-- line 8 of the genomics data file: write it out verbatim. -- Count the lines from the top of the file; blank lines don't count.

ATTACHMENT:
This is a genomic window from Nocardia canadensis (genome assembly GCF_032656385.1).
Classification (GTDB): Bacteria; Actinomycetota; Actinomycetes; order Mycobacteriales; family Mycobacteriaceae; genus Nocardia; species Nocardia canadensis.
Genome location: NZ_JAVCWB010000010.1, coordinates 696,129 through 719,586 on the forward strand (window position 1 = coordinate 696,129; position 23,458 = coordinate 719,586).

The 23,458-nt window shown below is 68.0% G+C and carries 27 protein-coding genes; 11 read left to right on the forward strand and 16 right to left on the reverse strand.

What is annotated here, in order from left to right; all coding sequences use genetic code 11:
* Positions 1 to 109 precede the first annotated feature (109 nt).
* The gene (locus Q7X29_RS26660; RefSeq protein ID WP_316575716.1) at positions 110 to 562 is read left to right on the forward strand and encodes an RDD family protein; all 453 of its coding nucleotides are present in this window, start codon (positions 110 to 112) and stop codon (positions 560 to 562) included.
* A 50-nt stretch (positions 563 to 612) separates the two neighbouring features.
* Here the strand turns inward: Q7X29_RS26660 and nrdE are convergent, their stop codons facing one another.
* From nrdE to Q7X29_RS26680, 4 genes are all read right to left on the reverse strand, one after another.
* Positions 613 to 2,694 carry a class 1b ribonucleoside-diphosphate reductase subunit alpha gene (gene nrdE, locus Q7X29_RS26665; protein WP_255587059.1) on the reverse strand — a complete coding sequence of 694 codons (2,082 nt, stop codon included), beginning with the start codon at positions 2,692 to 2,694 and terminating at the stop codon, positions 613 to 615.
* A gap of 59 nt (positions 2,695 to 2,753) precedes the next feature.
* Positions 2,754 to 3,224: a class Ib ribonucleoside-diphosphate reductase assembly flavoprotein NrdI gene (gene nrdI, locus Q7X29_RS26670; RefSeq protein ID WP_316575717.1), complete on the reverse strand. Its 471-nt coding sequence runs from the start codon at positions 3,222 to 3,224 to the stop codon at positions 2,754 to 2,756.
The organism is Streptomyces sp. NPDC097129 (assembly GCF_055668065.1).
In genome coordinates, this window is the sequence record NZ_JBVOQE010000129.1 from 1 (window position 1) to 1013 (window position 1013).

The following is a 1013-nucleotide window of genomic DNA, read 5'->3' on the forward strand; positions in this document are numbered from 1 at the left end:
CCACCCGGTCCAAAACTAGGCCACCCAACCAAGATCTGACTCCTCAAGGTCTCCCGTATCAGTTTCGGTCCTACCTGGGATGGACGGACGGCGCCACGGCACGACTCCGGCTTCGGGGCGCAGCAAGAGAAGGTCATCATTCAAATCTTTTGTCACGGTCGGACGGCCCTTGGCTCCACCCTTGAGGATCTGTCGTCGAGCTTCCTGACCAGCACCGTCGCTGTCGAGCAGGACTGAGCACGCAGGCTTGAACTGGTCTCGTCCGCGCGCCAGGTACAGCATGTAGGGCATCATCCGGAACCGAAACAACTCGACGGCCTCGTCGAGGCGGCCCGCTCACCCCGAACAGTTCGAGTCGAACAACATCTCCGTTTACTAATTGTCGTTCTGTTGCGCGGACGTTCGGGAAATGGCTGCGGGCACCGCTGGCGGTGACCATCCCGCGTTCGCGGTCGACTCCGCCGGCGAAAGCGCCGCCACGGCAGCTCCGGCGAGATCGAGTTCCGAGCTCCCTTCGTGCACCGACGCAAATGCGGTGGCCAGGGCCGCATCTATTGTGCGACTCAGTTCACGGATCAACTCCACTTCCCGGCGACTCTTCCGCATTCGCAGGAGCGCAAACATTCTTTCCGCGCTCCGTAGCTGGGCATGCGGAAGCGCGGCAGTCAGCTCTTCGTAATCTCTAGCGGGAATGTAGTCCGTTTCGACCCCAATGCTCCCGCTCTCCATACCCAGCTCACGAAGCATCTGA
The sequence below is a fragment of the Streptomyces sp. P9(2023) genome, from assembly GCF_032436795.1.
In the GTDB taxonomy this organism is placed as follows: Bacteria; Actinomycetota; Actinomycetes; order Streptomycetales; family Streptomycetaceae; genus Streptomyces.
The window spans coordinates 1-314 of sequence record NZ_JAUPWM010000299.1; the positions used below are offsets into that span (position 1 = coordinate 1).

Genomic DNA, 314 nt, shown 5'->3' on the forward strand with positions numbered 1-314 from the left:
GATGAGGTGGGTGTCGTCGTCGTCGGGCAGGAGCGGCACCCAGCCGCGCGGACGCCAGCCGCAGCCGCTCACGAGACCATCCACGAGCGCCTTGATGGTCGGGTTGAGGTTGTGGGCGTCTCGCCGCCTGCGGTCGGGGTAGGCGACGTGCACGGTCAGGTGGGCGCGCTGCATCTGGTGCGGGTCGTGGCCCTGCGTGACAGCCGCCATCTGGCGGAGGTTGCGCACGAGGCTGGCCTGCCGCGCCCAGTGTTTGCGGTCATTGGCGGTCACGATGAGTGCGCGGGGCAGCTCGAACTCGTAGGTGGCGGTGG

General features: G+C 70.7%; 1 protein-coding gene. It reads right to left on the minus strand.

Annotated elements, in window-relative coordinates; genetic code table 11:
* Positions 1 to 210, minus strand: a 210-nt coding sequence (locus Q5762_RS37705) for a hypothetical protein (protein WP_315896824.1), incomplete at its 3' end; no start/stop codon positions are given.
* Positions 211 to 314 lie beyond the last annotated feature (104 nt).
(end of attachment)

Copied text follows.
* A 50-nt stretch (positions 563 to 612) separates the two neighbouring features.